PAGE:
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Many years with type 1 from France...


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 Blog Entries
from country to town, part 2 - Dec 01
Part 2.   During that  night, they kept me alive and they controlled my blood and then another day arrived.  I was not very well, but not like a very ill ...
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from country to town - Dec 01
  It was in September 2003, I was in a bedroom, all was quiet but the pain in my chest was awful. Yes I was at the Clinique du Tonkin, a private hospital and yes I ...
more
what did the doctor say? - May 14
And the doctor said « your daughter is diabetic”      This is how I joined the D world. Well, so I think I must tell you that I’m type 1 since so many years, since 1967. ...
more
Thing to hide - May 02
A few days ago I started to write a blog in French and one in English. Did I tell that I have more type 1's friends from America or Canada than from France?  I spent ...
more
Some words about my twin - Apr 25
This is my first step in the world of blogs. I wanted to write about so many things about my diabetes, and now I'm in front of this empty "page" and trying to write something ...
more
from country to town, part 2
Posted: Dec 1, 2010 9:26:35 3 Comments.
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  • Part 2.

     

    During that  night, they kept me alive and they controlled my blood and then another day arrived.  I was not very well, but not like a very ill person. The bad moment was away. A new doctor came to see me and it was the cardiologist.   The same story again and again: “You know we are on holidays here at the hospital and the department of coronopathy exploration is closed. So the doctor told me he had found place at the Clinique du Tonkin, in Villeurbanne (near Lyon) and they were waiting for me.   The helicopter of SAMU would arrive at 11:00 a.m. since he couldn’t keep me there since I needed better exams.   I phoned my mother and she told me that they were ready to go home in Lyon and that they would be on the roads while I fly to Lyon.

     

    I have a small secret I’ve never told anyone: I have never taken a plane … but I took a helicopter and it was wonderful! The SAMU’s doc asked me if I wanted to see the view and they put me in a good place, with my right arm with its tubes in my vein. And in my hospital suit! No more decorum but who can see me in this such fashion suit? Some clouds? The sky was blue without clouds. I was really happy to discover a new land. Yes from the sky, houses are small and I found that many houses have a swimming pool.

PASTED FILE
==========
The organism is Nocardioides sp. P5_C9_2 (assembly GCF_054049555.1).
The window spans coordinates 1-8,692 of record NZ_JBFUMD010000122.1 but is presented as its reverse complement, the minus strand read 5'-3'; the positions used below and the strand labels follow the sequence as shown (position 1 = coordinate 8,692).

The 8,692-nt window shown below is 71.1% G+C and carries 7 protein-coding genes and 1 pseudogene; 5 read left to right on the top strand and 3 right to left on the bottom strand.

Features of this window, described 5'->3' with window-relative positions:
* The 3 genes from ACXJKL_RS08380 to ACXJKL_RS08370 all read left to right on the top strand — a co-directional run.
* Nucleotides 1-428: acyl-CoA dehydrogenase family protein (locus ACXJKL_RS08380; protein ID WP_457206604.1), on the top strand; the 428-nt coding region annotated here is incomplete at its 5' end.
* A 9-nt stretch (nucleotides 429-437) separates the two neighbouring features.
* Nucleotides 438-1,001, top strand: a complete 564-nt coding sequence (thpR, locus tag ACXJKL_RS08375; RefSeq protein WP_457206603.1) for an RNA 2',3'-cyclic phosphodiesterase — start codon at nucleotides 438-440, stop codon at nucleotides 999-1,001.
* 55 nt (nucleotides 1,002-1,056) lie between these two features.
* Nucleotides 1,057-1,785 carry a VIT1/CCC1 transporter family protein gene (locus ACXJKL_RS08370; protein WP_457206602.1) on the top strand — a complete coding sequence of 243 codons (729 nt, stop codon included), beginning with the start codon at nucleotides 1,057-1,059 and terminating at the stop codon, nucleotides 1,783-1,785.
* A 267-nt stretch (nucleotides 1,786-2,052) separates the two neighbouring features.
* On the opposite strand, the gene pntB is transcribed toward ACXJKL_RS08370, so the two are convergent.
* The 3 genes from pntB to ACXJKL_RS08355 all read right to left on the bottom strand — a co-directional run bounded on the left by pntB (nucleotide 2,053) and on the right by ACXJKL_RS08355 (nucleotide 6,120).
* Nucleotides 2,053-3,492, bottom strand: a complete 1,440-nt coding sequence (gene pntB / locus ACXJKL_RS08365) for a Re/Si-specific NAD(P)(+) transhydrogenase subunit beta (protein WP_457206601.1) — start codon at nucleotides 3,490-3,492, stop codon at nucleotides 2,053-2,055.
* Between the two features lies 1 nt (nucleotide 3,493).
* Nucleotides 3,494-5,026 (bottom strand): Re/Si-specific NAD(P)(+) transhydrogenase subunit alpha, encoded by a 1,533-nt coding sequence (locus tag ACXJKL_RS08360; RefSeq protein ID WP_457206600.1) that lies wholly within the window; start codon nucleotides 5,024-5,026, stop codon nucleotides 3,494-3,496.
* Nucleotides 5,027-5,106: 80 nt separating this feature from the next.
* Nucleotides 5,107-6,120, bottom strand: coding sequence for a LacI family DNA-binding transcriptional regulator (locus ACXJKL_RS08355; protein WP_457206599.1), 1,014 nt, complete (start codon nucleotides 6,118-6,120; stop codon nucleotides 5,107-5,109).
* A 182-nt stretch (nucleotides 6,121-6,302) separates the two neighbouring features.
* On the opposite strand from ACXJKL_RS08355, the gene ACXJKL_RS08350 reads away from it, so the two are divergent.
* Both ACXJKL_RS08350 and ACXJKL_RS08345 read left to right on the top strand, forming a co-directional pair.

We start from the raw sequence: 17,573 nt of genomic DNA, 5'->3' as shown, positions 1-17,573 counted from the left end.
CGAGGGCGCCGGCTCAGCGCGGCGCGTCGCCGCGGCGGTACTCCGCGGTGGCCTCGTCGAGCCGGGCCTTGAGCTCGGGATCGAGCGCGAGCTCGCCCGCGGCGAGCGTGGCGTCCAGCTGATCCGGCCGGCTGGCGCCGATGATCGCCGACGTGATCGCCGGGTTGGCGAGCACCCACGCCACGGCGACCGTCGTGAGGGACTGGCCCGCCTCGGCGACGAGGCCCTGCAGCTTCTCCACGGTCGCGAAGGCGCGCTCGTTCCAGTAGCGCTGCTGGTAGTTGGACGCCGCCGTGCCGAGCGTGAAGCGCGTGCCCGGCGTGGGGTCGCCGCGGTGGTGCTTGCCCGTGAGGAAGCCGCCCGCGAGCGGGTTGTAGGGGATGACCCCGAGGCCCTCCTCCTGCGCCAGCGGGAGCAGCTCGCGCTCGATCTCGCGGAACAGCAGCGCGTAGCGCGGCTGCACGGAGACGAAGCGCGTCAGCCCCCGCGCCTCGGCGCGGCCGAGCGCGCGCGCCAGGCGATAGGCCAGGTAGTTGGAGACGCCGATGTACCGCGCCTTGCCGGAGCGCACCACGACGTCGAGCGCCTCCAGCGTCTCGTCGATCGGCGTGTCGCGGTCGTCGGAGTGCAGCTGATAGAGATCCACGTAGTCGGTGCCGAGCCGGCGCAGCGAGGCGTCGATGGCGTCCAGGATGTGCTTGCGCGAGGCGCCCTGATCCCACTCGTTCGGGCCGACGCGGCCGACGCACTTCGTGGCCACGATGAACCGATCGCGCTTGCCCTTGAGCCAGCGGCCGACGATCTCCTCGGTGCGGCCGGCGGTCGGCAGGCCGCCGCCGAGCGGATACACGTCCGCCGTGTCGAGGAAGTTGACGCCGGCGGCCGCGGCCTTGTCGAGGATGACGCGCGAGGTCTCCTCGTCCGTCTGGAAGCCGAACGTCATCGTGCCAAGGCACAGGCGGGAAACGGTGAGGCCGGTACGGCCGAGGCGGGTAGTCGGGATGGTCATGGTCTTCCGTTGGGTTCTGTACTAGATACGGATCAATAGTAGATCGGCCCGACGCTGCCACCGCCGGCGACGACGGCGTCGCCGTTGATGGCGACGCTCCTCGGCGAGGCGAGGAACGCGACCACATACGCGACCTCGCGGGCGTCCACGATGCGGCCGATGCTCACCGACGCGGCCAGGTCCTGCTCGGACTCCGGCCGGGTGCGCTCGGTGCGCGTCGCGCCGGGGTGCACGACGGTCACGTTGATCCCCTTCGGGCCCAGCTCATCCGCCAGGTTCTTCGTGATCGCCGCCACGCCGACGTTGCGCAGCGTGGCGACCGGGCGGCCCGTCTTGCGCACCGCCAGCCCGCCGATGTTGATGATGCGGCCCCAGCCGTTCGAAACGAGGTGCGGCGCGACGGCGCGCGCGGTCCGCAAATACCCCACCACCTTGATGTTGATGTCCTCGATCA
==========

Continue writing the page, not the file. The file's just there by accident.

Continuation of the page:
In about 2O minutes I was in Lyon where an ambulance brought me and my doctor and a nurse to the Clinique du Tonkin. 

     

    This is where another story begins.   I met up with my future cardiologist and I was examined, where I was told that  I needed open heart surgery for 3 blocked coronaries.  Things all took speed so quickly and I remember my last evening and a song called Diamonds By The Yard (http://www.youtube.com/watch?v=E2BwDZ0m4qg ), by one of my American friends, Elliott Murphy and then I went to sleep.  Don’t ask me how I went to the operating room, how I took a shower.  I can’t remember.  I just remember the night after and the great pain that I feel in my body.  Of course I can’t stand the morphine that they used to give me.  I wondered – “What about my diabetes?”.   I’m sure he was pleased to see me with a great complication of diabetes. Sure I will take care of it after that I thought to myself.   They operated on me without my NPH insulin, only Novorapid (Novolog) from time to.   I was under glucose serum!!!!!!!!!   And after 2 days I asked to become my OWN doctor for control of my, and the answer was “oui”.  It’s not easy to have great pain, no able to move  and use insulins ( Humalog and Novomix 30). And I must tell you: I didn’t like the hospital. I heard the others patients, the steps of the nurses in the corridors. And my surgeon was becoming a good friend. He came after his great, so great job, every evening and we started to talk… I discovered that he saw every shows of the Rolling Stones... we spoke about anything and everything. Not about my surgery, and it was good.

     

    5 days later I moved to Iris, a place near Lyon, where patients with open-heart surgery go to learn how to put on clothes without the help of the arms, play with small balls like a child, try to walk 5 minutes and more every day … but it’s another story.

     

     

     

    from country to town
    Posted: Dec 1, 2010 6:00:27 1 Comment.
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  •  

    It was in September 2003, I was in a bedroom, all was quiet but the pain in my chest was awful. Yes I was at the Clinique du Tonkin, a private hospital and yes I remembered why I was there and why I couldn’t move the top of my body. But the story must begins here ….

     

    Once upon a time, at the end of August after eating a meal, I thought that something was not right inside my body.  I said to my family -  “I’m sure I ate something wrong and I have an allergy, I can’t breath!”   One of my two sisters told me that I had a strange colour on my face, that it was red.   She said “you must go to hospital, it’s maybe a bad allergy”.